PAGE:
Use this URL to cite or link to this record in EThOS: http://ethos.bl.uk/OrderDetails.do?uin=uk.bl.ethos.571414
Title: What is it like for you? : a phenomenological study : teaching adult literacy in a further education college under the auspices of the Adult Literacy Core Curriculum
Author: Monerville, Sophia
Awarding Body: University of Greenwich
Current Institution: University of Greenwich
Date of Award: 2008
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Abstract:
This study is about the experience of teaching adult literacy in a further education college under the auspices of the Adult Literacy Core Curriculum (ALCC) between the years 2002 to 2005. A universal description was derived from the perspectives of five college lecturers, called co-researchers, who volunteered a vivid description of their individual experience of teaching adult literacy in this context. These descriptions were reduced, in terms of volume, and the resulting data created a single universal description of the teaching experience. The modified phenomenological reduction and analysis process used was based on an approach created by Moustakas (1994) to answer the fundamental research question: 'What -was it like for you?' In answering this question, this study presents the crux of what constitutes the qualities or nature of the professional experience, and brings to the fore, the meaning contained within it. This study identified that the qualities within teaching in further education are very much under researched and that rarer still is research from a phenomenological perspective about teaching under the auspices of the ALCC. This study sought to fill this gap where it found that the introduction of the ALCC brought with it a complexity in its defining of adult literacy as a set of functional skills within a socio-economic context, and that its use galvanized the humanism of co-researchers and their sense of moral obligation. It further found that the ALCC became what unified the co-researchers professionally and instigated a teaching culture in which some consideration was given to the social implications of what they taught. Teaching under the auspices of the ALCC thus became the platform of possibility from which institutions and central government can nurture the culture's need for support, and from which teachers themselves can question their role.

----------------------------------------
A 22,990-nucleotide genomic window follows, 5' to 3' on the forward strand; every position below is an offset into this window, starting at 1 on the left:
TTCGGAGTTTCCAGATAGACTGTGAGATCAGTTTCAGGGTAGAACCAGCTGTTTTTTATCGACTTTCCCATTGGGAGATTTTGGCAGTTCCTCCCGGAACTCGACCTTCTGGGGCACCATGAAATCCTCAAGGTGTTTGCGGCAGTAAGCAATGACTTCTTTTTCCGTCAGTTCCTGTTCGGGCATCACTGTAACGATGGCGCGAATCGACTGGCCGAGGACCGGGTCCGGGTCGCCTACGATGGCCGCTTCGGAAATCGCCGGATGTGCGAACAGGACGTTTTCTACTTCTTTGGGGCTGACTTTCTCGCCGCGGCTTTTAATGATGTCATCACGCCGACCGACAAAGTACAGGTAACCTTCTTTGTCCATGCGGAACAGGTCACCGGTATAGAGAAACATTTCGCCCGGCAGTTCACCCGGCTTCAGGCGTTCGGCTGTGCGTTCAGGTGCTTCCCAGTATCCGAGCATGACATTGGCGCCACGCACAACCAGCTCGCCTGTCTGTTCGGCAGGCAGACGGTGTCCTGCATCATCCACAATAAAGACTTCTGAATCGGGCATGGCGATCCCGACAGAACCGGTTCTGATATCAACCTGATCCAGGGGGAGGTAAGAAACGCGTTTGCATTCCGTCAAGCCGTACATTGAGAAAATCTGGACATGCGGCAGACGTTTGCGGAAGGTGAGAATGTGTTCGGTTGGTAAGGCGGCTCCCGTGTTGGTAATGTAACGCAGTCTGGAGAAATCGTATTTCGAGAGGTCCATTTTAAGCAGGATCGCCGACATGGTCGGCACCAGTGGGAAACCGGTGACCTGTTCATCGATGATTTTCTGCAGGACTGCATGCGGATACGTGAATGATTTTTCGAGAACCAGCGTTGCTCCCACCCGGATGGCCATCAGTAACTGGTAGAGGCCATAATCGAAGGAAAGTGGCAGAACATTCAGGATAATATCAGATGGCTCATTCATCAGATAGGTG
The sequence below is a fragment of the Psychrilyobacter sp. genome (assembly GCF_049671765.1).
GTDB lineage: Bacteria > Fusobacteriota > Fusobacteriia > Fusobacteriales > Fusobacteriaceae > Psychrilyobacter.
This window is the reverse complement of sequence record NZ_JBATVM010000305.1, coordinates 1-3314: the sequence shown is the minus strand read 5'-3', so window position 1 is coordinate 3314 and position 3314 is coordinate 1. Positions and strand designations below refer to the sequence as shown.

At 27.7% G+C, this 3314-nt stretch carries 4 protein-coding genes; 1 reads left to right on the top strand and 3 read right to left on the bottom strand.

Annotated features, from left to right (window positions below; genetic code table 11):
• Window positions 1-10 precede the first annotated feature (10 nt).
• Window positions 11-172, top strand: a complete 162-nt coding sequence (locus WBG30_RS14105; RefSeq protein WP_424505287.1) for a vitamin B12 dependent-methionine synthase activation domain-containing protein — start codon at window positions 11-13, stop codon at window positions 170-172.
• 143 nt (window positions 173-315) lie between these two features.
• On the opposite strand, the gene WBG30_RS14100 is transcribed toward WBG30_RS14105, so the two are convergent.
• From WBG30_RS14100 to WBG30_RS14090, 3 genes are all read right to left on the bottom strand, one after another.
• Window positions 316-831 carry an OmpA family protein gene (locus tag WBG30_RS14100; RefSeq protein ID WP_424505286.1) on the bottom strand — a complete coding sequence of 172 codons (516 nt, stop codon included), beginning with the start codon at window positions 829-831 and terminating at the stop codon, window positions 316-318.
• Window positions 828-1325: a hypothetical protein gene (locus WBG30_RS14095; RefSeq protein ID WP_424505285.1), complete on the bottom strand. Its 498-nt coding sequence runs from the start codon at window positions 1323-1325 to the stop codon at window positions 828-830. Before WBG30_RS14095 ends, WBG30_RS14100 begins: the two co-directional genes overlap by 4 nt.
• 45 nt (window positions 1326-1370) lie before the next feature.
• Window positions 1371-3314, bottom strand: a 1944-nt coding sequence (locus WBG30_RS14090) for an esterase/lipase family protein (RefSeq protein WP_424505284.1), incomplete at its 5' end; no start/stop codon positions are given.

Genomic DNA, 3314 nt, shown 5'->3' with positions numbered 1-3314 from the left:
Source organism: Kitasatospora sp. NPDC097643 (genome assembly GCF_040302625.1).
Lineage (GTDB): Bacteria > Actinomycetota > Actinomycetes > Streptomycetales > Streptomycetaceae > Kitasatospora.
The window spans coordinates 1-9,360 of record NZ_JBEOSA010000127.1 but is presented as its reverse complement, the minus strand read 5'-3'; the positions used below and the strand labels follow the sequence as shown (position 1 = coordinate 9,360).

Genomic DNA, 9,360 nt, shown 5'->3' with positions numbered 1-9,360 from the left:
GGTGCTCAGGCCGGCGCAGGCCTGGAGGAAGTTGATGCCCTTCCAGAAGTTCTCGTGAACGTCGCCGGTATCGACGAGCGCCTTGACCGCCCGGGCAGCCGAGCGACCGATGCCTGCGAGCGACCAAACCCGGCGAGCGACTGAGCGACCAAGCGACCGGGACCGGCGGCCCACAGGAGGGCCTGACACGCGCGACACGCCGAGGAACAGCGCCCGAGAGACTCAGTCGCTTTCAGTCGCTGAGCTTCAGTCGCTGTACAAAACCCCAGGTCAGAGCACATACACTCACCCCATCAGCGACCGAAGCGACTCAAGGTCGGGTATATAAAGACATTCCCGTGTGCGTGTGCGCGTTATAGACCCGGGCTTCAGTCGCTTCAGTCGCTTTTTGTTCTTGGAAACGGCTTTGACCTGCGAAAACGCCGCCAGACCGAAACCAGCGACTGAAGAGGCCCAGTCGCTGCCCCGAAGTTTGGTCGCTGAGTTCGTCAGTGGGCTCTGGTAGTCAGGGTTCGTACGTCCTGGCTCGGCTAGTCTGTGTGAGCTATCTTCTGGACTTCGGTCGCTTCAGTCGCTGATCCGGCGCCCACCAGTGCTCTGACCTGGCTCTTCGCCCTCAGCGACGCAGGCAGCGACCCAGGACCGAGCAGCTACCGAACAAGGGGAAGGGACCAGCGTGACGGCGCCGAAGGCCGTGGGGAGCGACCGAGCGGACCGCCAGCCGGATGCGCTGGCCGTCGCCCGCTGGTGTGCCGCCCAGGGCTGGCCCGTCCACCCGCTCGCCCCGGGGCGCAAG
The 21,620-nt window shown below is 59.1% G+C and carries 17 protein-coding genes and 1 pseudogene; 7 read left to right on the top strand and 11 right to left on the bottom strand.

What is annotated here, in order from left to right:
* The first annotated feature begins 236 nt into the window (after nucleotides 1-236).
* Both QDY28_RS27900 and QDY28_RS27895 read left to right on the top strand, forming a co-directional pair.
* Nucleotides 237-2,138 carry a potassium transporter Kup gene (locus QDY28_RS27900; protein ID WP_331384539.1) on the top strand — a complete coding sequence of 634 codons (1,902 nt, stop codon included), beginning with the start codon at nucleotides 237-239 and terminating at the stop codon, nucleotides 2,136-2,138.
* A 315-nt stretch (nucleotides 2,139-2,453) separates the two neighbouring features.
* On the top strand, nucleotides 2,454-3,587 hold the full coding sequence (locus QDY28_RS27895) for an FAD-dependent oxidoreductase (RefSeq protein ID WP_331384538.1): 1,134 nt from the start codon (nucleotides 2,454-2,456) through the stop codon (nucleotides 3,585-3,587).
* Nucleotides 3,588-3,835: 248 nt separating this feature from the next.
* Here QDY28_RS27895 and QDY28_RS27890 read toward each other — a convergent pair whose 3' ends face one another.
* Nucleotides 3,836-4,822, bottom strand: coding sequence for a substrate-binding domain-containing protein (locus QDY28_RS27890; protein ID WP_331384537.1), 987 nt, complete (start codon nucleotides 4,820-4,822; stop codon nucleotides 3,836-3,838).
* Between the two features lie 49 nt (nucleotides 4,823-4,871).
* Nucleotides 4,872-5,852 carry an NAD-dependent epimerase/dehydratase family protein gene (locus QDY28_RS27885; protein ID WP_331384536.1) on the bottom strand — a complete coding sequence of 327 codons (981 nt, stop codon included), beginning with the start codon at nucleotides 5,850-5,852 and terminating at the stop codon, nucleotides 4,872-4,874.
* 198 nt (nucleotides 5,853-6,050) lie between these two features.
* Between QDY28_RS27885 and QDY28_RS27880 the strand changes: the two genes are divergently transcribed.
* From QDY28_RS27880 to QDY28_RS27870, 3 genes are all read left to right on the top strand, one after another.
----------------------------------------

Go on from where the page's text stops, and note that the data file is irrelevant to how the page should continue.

Supervisor: Not available Sponsor: Not available
Qualification Name: Thesis (Ed.D.) Qualification Level: Doctoral
EThOS ID: uk.bl.ethos.571414  DOI: Not available
Keywords: LB Theory and practice of education
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